The arrested “people’s governor” of Donetsk, Pavel Gubarev, has gone on a hunger strike against Kiev’s crackdown on protesters in Slavyansk, eastern Ukraine, while Russia and the Red Cross demand access to the “political prisoner” who might be ill.
“His lawyer told us that Pavel [Gubarev] announced the hunger strike in solidarity with guys who are on barricades now, defending our land and people,” Gubarev's wife Ekaterina told RT. “He would really want to be with them, but he is a hostage of Kiev junta.”
Konstantin Dolgov, the Russian Foreign Ministry’s commissioner for human rights, in his Twitter said that Gubarev's health “causes concern."
"The OSCE and the Red Cross must ensure humanitarian access to Pavel Gubarev. His condition causes concern. He seems to have been tortured,” Dolgov wrote.
Gubarev’s lawyer, Aleksandr Groshinsky, added that the move follows the “shooting of civilians” in eastern Ukraine.
“This way, he wants to demonstrate that he is with those who are fighting for their civil rights and civil position,” the lawyer told Russian News Service.
Last week, Kiev launched what it called an “anti-terrorist” operation against protesters demanding Ukraine’s federalization in the town of Slavyansk, in the Donetsk region.
According to the Ukrainian Interior Ministry, up to five so-called “terrorists” were “eliminated” Thursday during clashes between the troops and local self-defense squads, while three protesters’ checkpoints were destroyed. On Friday, the operation entered its second stage, which the goal to “completely isolate” the anti-government stronghold, Slavyansk.
On Sunday, three anti-government protesters were reportedly killed in a gunfight with attackers believed to be Right Sector paramilitary.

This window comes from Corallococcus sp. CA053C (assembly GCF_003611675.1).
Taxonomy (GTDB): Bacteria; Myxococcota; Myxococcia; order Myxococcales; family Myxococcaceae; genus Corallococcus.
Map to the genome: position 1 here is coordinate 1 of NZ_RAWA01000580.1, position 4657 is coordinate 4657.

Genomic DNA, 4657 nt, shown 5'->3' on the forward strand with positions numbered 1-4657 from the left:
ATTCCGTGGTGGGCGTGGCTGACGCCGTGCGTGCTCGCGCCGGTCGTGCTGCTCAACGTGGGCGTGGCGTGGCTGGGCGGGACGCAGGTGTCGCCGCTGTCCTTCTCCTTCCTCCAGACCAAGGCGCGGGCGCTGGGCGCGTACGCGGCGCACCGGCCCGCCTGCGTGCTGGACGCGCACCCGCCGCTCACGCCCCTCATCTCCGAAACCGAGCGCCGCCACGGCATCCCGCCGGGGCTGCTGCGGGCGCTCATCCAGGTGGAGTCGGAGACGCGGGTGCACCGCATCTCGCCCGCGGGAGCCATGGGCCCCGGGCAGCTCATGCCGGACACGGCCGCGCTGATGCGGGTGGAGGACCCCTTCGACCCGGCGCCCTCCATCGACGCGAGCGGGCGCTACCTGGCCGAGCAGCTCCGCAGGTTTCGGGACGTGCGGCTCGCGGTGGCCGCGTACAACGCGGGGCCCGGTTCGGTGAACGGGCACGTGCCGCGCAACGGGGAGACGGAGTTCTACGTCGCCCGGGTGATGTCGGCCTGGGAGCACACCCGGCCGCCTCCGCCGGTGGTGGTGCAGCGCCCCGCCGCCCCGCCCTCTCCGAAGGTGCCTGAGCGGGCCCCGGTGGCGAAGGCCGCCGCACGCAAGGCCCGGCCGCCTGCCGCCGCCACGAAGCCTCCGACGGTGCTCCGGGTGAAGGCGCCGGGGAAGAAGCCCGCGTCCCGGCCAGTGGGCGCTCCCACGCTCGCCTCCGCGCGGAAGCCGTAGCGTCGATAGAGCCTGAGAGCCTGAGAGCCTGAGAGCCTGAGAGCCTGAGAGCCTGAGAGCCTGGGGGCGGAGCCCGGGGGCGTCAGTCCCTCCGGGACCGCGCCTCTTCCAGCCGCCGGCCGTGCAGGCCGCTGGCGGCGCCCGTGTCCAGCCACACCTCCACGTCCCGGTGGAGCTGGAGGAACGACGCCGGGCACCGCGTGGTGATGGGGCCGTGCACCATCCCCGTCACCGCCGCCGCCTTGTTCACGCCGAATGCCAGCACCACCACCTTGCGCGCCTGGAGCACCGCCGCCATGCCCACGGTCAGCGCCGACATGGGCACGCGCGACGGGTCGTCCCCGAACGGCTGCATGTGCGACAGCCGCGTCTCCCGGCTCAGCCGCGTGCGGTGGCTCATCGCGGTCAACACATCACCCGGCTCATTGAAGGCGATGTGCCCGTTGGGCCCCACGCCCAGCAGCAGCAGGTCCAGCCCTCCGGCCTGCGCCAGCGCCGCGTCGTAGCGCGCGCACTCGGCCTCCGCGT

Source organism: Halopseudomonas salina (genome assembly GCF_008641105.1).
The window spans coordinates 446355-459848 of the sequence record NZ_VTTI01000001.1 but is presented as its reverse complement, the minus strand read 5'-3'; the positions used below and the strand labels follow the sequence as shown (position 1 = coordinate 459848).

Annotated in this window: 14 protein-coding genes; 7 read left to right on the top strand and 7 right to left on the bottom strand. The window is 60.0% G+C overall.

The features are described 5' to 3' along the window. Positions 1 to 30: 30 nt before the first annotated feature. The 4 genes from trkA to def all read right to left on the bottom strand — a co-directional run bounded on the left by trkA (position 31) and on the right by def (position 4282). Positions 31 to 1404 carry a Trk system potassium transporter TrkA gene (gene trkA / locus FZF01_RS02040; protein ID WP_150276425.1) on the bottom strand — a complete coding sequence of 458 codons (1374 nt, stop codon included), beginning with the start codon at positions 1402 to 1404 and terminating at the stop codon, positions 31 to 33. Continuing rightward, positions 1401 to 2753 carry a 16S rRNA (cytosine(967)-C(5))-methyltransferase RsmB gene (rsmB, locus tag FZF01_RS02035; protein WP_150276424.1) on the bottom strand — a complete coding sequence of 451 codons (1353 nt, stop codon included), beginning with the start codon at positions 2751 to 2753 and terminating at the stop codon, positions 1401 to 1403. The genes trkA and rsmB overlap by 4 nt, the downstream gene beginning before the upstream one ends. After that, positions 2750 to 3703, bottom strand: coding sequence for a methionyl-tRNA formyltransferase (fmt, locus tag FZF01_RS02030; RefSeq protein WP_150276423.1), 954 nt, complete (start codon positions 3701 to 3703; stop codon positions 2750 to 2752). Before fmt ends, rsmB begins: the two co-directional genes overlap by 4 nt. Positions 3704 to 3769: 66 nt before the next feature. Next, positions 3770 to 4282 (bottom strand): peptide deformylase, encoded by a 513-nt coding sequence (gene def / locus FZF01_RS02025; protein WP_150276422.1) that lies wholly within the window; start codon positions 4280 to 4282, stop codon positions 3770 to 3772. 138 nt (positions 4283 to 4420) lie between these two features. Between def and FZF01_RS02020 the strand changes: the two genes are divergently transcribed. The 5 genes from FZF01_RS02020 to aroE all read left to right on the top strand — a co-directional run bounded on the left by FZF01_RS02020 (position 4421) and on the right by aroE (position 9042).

“When Pavel learned that on Easter the Right Sector shot our militia men at the checkpoint, he voiced his discontent,” Gubarev’s wife said.
A statement on the “people’s governor” Facebook page adds that following the news Gubarev had an argument with security at the Ukrainian Security Forces (SBU) pretrial detention facility. In punishment, “the jail keepers took away his mattress and bed linen, so that he permanently feels uncomfortable.”
Gubarev, 31, a former member of the Russian National Unity paramilitary organization, became the leader of People's Militia of Donbass movement following the February coup in Kiev, which shifted epicenter of political crisis to Eastern Ukraine, where many refused to recognize the new government. A wave of protests swept through southeastern regions with protesters demanding a referendum on the federalization of the country, and the restoration of Russian as a second official language. At one of these demonstrations Gubarev was chosen by protesters as the “people’s governor.”
In early March, Gubarev was detained by Ukraine’s Security Service, the SBU, during a media conference in Donetsk and then moved to a detention center in the capital, Kiev. He is facing charges of “separatism”, “organizing mass disorder” and “infringing Ukrainian territorial integrity,” his wife said.